Sunday, December 15, 2013

The 5-Axis IBIS (In-Body Image Stabilization)

5-Axis IBIS illustration. Image copyright by Olympus Corporation.
Olympus first introduced their 5-axis IBIS (In-Body Image Stabilization) with the E-M5, and further refined it with the E-M1 (their current flagship camera).

When I purchased the E-M1, the IBIS feature was not on my "must-have" list. I purchased the camera because of its other features (weather sealed body, 10fps shooting speed, great viewfinder etc.). My understanding was that image stabilization that is done on a lens (favored by Nikon & Canon) is always better than image stabilization done in the camera body (by moving the sensor, as shown in the illustration above). I was very skeptical that this type of stabilization would give good results.

I was completely wrong.

The following video illustrates what the 5-Axis IBIS actually does, and how it differs from traditional systems such as VR (Vibration Reduction), used by Nikon, or IS (Image Stabilization), used by Canon.

I had seen some examples posted by a popular Olympus blogger Robin Wong, showing 1-second hand-held exposures using the E-M1. Even with the best VR lenses, I have never got sharp results with my Nikon gear at such slow shutter speeds, so I was highly skeptical about the results posted by Robin.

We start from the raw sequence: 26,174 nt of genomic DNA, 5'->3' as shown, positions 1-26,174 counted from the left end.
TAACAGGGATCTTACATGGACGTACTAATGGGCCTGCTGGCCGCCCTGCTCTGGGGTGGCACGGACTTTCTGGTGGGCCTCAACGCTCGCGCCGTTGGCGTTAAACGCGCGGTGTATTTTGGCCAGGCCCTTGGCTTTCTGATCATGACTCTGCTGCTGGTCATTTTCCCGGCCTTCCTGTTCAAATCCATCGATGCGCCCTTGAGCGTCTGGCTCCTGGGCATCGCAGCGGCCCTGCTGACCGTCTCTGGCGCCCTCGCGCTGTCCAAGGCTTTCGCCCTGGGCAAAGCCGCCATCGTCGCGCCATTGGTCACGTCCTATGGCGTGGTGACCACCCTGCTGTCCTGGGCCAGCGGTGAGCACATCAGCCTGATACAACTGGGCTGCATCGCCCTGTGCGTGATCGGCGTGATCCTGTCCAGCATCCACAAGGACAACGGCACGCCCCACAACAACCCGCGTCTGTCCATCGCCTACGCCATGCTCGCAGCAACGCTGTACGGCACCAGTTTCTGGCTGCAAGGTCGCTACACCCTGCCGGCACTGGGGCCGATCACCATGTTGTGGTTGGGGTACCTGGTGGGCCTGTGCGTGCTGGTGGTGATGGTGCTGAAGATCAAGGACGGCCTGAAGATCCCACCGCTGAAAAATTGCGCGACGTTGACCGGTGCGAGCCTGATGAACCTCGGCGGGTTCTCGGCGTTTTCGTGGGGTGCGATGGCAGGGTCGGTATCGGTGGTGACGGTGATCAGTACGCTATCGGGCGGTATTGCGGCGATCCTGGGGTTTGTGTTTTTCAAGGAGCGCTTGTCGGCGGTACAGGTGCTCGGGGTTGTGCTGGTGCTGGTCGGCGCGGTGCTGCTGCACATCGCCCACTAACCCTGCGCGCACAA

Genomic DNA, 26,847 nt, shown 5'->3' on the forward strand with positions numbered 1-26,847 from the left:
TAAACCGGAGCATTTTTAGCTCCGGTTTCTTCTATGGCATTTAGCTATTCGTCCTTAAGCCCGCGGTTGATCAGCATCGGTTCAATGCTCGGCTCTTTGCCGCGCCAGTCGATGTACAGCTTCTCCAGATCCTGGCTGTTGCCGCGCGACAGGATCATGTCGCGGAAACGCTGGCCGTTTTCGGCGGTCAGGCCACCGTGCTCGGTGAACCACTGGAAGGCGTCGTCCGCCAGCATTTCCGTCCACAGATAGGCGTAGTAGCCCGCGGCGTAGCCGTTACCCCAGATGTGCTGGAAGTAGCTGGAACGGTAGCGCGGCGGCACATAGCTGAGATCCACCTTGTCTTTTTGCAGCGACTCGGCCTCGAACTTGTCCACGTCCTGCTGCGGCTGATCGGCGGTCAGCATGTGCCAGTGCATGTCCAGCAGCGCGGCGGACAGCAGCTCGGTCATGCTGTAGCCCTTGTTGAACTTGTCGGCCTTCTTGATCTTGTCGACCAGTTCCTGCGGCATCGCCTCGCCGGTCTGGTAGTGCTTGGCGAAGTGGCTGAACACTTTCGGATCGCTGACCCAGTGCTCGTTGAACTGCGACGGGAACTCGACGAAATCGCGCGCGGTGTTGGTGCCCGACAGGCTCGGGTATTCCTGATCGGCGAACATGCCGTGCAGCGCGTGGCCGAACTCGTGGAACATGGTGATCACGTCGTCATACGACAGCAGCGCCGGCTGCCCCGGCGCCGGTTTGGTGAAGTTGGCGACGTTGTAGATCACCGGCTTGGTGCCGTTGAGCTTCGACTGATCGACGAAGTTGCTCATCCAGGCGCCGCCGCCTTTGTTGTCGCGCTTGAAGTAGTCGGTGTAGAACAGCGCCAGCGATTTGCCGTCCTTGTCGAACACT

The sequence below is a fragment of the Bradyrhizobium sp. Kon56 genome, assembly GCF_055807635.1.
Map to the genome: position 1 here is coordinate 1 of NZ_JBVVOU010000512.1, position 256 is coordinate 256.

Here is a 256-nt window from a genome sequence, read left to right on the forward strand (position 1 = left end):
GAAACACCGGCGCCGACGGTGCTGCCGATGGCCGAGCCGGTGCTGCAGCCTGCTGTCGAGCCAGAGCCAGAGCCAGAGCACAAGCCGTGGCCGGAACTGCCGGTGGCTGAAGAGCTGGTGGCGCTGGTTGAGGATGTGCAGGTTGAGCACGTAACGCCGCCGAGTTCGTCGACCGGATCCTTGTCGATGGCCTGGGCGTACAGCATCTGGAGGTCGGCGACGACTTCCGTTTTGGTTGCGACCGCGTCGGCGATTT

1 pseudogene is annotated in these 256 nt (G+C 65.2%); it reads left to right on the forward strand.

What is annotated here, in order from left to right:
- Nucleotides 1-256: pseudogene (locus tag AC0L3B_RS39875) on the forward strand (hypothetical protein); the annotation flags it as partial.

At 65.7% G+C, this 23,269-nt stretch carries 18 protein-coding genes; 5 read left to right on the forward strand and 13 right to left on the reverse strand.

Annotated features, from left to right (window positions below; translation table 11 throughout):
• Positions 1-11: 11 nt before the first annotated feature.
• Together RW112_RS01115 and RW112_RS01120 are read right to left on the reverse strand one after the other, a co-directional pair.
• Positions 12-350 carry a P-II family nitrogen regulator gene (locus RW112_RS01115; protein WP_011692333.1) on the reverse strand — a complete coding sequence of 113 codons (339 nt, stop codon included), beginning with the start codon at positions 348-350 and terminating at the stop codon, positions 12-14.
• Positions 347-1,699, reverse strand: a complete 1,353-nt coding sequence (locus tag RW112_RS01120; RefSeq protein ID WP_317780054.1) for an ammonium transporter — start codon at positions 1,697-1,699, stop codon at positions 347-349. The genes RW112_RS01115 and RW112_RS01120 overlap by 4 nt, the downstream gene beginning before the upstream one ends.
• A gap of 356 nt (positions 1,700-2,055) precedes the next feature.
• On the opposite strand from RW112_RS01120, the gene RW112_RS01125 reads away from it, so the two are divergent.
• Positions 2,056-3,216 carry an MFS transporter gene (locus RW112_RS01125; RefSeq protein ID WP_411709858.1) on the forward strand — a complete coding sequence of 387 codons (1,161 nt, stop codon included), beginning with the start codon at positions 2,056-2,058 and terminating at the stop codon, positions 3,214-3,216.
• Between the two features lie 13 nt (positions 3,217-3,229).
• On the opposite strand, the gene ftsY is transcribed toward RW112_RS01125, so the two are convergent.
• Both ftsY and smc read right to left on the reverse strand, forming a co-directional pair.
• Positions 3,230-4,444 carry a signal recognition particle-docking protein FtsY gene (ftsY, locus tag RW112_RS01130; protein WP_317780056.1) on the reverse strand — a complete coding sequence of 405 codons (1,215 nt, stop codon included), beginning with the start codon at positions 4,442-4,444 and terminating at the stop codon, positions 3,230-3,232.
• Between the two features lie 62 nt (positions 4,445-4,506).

Well, I have been using the E-M1 for more than 1 month now. If someone asks me what is the best feature in this camera, then the IBIS feature would beat all other features by a very big margin. In fact, I consider the entire investment in this camera to be worth it, just because of the IBIS feature.

The first time I experimented with the slow shutter (hand-held), I decided to recreate Robin's attempt at 1 second. I set the camera to shutter priority and selected 1 second. I was completely shocked by the results. It was indeed clean and sharp.

My very first attempt at 1-second hand-held exposure, with the E-M1.
A few more tests, and I was a convert of the Olympus IBIS system.

Another 1-Second hand-held exposure.
On a recent trip to Dubai, I decided to visit the observation deck of Burj Khalifa, the highest structure in the world, and the highest observation deck. I was carrying the E-M1. I did have my tripod with me, but decided not to take it on top of the observation deck, as I was sure it would be cumbersome to setup (if not prohibited).

As it turned out, tripods are not prohibited, but they are totally useless, unless you want to shoot through thick glass. The deck has a small opening about 5 feet high, so the only way you can shoot good pictures is by shoving the camera into the opening and shooting hand-held.

A perfect match for the IBIS!.

View from top of Burj Khalifa, Dubai.

Another view from Burj Khalifa, Dubai.
The IBIS has completely changed the way I look at night photography. No longer is a tripod a necessity to take steady shots.

I am a believer.

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